Getting retirement annuity information


Q. Why isn’t OPM publishing how much (percentage wise) of federal retirement annuities are to be withheld BEFORE an individual puts in for their retirement? I have found several other people who plan on retiring who had no idea how much may be withheld from their retirement annuities. It’s like everyone is keeping it a secret. We are all told to plan ahead of time for our retirements, but neither OPM nor personnel offices are telling people how much is going to be withheld from our annuities when we start asking for our retirement estimates.

Considering the tidal wave of upcoming baby boomer retirees, individuals need to know this information when they start planning their federal retirements and take that into consideration when estimating how much they are going to have to live on because it is not the estimated amounts they are getting from their personnel offices, which is based on years of services, high-three, etc.

How many people are not aware of this information? I know I feel like I am beating a dead horse, but I really feel potential retirees have a right to know this information upfront, not AFTER they have made the decision to retire or AFTER they get their first check.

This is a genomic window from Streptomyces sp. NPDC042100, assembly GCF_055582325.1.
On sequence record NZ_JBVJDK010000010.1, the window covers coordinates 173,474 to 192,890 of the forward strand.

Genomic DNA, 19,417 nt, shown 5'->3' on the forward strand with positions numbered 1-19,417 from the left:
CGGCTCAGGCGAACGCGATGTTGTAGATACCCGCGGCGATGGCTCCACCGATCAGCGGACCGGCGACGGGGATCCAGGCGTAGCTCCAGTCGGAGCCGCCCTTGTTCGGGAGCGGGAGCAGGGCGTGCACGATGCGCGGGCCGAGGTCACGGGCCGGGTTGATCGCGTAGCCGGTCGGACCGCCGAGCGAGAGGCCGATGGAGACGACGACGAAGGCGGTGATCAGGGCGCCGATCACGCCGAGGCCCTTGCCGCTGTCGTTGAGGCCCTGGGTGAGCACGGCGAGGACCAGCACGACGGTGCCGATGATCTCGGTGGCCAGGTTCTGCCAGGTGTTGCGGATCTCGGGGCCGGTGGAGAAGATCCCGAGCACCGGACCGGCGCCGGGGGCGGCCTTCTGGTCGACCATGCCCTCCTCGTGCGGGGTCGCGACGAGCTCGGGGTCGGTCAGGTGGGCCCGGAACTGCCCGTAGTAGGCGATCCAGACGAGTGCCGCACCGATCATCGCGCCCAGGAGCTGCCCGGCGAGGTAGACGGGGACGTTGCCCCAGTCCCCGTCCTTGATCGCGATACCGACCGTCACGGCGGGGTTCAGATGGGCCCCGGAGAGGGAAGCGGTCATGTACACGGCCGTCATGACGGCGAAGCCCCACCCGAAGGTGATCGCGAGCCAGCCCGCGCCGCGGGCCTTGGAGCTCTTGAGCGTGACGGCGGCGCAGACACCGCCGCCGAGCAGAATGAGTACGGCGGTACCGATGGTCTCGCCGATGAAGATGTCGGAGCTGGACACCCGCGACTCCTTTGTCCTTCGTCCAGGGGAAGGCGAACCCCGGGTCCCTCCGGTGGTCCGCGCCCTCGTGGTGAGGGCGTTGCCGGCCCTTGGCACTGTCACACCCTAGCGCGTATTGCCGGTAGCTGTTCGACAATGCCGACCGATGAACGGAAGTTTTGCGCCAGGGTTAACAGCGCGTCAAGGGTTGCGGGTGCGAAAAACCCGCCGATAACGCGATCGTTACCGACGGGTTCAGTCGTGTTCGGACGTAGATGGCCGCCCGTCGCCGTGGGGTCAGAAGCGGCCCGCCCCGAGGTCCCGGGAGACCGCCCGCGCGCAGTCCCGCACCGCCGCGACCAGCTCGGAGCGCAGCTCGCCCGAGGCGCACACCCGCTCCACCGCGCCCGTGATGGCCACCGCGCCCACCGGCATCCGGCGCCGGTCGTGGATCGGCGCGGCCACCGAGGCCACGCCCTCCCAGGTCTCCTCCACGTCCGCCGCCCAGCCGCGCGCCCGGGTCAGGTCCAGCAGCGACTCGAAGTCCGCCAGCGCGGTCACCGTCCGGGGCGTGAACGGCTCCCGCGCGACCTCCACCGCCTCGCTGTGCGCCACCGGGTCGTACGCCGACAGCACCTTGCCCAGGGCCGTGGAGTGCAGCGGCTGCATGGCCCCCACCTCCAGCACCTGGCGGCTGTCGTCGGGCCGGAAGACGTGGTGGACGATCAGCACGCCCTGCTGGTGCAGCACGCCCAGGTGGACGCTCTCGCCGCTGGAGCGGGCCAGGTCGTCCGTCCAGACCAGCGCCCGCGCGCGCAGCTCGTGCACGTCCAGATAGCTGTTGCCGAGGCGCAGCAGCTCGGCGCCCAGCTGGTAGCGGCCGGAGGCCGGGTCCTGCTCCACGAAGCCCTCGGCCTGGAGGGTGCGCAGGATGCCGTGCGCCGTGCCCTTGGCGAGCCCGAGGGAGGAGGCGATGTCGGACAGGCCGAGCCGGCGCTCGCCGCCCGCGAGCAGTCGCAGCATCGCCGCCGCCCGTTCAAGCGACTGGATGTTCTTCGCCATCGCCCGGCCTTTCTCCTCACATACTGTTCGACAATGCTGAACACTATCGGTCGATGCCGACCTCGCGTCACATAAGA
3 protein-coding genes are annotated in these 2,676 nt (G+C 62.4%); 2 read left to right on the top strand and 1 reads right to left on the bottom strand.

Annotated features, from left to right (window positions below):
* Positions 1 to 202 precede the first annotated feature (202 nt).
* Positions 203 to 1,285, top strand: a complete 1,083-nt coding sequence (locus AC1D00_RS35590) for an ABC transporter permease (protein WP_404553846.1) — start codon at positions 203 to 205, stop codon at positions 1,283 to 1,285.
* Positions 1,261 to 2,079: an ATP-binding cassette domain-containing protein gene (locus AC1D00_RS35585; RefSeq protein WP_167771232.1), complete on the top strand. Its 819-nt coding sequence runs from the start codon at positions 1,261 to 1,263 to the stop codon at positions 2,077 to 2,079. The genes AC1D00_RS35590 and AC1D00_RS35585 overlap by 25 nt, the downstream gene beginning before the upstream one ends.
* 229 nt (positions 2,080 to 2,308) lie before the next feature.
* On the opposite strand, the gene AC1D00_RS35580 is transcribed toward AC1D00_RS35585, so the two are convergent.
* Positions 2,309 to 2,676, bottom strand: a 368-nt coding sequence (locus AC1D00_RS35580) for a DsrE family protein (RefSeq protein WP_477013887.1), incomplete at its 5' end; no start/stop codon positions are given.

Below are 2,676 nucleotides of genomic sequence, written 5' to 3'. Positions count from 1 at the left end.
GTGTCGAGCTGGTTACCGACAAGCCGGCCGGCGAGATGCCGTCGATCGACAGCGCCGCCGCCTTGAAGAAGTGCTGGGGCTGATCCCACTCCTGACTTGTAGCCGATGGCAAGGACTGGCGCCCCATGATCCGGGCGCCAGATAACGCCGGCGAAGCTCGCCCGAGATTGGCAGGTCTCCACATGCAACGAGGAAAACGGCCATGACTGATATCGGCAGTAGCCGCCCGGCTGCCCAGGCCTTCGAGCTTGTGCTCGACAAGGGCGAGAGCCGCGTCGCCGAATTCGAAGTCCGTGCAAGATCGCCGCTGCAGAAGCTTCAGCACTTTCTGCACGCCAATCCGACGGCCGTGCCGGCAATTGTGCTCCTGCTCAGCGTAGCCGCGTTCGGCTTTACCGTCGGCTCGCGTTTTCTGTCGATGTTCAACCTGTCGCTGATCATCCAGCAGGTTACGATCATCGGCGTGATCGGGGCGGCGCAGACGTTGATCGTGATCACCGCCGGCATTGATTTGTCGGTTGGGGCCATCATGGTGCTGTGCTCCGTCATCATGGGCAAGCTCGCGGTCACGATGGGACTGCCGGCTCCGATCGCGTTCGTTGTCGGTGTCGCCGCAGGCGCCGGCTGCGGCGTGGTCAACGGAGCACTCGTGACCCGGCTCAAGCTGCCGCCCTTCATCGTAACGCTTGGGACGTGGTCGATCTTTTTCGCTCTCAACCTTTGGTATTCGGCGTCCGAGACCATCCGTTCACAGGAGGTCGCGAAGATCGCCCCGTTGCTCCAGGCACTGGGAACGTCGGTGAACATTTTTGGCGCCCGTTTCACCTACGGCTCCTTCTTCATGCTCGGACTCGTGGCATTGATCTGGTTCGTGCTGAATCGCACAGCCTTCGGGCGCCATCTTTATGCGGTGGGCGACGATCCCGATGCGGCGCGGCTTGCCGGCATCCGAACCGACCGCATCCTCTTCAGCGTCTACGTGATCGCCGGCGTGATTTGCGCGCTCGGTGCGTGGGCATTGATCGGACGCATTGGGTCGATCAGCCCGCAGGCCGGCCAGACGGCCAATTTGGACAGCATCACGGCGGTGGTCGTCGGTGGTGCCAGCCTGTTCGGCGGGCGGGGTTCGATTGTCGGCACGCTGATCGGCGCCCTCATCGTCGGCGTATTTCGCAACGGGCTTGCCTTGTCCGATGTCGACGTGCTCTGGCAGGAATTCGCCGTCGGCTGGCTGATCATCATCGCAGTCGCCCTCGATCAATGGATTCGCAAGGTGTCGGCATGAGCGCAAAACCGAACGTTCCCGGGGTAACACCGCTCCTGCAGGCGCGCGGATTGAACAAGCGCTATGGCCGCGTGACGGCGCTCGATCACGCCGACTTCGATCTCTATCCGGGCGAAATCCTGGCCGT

A. OPM can’t do that because there are too many variables. Let me explain.

Just as was true when you were first hired, when you retire you’ll be asked to designate the amount you want to have deducted from your annuity for federal and (if applicable) state taxes. If you don’t say what you want done with federal taxes, OPM will sign you up for yourself and three dependents. OPM won’t do anything if you are required to pay state taxes as an annuitant and haven’t elected to have deductions taken out.

You’ll have to do a little research to decide how much money you want deducted from your annuity for taxes. There are two reasons for that.

First, your annuity will be less than what you were receiving before you retired, so you may end up in a lower tax bracket. Second, a portion of your annuity will be tax-free because it will represent a return of the money you contributed to the retirement system while working. You can find out more about that by going to and downloading a copy of publication 721.

Things that won’t be deducted from your annuity include Social Security taxes, Medicare taxes and union dues, if any. Things that will be deducted include FEHB premiums and, in most cases, FEGLI premiums.


About Author

Reg Jones was head of retirement and insurance policy at the Office of Personnel Management. Email your retirement-related questions to

Leave A Reply